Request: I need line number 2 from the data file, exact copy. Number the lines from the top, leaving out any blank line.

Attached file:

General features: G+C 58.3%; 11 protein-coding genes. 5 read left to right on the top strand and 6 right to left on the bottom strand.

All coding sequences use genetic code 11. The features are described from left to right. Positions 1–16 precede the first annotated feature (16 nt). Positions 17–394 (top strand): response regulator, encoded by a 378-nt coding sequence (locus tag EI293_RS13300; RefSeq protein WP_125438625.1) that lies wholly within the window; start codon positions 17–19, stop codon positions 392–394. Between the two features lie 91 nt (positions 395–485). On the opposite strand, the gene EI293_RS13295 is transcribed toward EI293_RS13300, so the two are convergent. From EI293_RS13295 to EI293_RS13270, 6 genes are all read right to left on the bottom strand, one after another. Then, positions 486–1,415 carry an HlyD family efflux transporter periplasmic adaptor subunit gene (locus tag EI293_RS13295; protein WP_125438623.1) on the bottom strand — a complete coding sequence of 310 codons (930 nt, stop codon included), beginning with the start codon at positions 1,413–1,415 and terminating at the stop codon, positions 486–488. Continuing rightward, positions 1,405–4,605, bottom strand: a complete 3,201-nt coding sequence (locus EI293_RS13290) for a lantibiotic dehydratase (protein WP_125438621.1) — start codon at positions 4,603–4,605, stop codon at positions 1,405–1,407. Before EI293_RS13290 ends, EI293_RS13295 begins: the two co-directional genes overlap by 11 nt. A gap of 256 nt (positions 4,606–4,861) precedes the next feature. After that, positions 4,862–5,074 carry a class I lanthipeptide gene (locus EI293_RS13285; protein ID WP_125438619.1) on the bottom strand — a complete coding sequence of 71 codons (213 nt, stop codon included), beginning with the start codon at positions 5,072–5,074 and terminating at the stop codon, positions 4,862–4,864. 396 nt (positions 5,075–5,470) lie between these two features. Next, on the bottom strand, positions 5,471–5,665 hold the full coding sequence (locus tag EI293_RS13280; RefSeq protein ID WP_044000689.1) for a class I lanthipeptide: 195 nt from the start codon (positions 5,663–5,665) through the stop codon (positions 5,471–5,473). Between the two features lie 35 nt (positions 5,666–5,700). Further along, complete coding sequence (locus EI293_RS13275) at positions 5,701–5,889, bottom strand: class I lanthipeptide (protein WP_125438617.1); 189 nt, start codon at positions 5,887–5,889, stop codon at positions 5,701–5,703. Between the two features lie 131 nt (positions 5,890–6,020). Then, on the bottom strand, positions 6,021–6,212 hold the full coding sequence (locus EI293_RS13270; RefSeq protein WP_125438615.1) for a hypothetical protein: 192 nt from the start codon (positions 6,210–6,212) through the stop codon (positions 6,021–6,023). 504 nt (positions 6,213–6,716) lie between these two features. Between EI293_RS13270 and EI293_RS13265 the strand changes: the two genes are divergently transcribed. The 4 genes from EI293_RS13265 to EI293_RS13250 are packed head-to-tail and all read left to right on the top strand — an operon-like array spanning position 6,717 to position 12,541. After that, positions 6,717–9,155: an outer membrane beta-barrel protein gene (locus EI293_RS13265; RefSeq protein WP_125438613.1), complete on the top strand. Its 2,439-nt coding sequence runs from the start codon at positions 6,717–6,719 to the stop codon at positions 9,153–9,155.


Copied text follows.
All coding sequences use genetic code 11. The features are described from left to right. Positions 1–16 precede the first annotated feature (16 nt). Positions 17–394 (top strand): response regulator, encoded by a 378-nt coding sequence (locus tag EI293_RS13300; RefSeq protein WP_125438625.1) that lies wholly within the window; start codon positions 17–19, stop codon positions 392–394. Between the two features lie 91 nt (positions 395–485). On the opposite strand, the gene EI293_RS13295 is transcribed toward EI293_RS13300, so the two are convergent. From EI293_RS13295 to EI293_RS13270, 6 genes are all read right to left on the bottom strand, one after another. Then, positions 486–1,415 carry an HlyD family efflux transporter periplasmic adaptor subunit gene (locus tag EI293_RS13295; protein WP_125438623.1) on the bottom strand — a complete coding sequence of 310 codons (930 nt, stop codon included), beginning with the start codon at positions 1,413–1,415 and terminating at the stop codon, positions 486–488. Continuing rightward, positions 1,405–4,605, bottom strand: a complete 3,201-nt coding sequence (locus EI293_RS13290) for a lantibiotic dehydratase (protein WP_125438621.1) — start codon at positions 4,603–4,605, stop codon at positions 1,405–1,407. Before EI293_RS13290 ends, EI293_RS13295 begins: the two co-directional genes overlap by 11 nt. A gap of 256 nt (positions 4,606–4,861) precedes the next feature. After that, positions 4,862–5,074 carry a class I lanthipeptide gene (locus EI293_RS13285; protein ID WP_125438619.1) on the bottom strand — a complete coding sequence of 71 codons (213 nt, stop codon included), beginning with the start codon at positions 5,072–5,074 and terminating at the stop codon, positions 4,862–4,864. 396 nt (positions 5,075–5,470) lie between these two features. Next, on the bottom strand, positions 5,471–5,665 hold the full coding sequence (locus tag EI293_RS13280; RefSeq protein ID WP_044000689.1) for a class I lanthipeptide: 195 nt from the start codon (positions 5,663–5,665) through the stop codon (positions 5,471–5,473). Between the two features lie 35 nt (positions 5,666–5,700). Further along, complete coding sequence (locus EI293_RS13275) at positions 5,701–5,889, bottom strand: class I lanthipeptide (protein WP_125438617.1); 189 nt, start codon at positions 5,887–5,889, stop codon at positions 5,701–5,703. Between the two features lie 131 nt (positions 5,890–6,020). Then, on the bottom strand, positions 6,021–6,212 hold the full coding sequence (locus EI293_RS13270; RefSeq protein WP_125438615.1) for a hypothetical protein: 192 nt from the start codon (positions 6,210–6,212) through the stop codon (positions 6,021–6,023). 504 nt (positions 6,213–6,716) lie between these two features. Between EI293_RS13270 and EI293_RS13265 the strand changes: the two genes are divergently transcribed. The 4 genes from EI293_RS13265 to EI293_RS13250 are packed head-to-tail and all read left to right on the top strand — an operon-like array spanning position 6,717 to position 12,541. After that, positions 6,717–9,155: an outer membrane beta-barrel protein gene (locus EI293_RS13265; RefSeq protein WP_125438613.1), complete on the top strand. Its 2,439-nt coding sequence runs from the start codon at positions 6,717–6,719 to the stop codon at positions 9,153–9,155.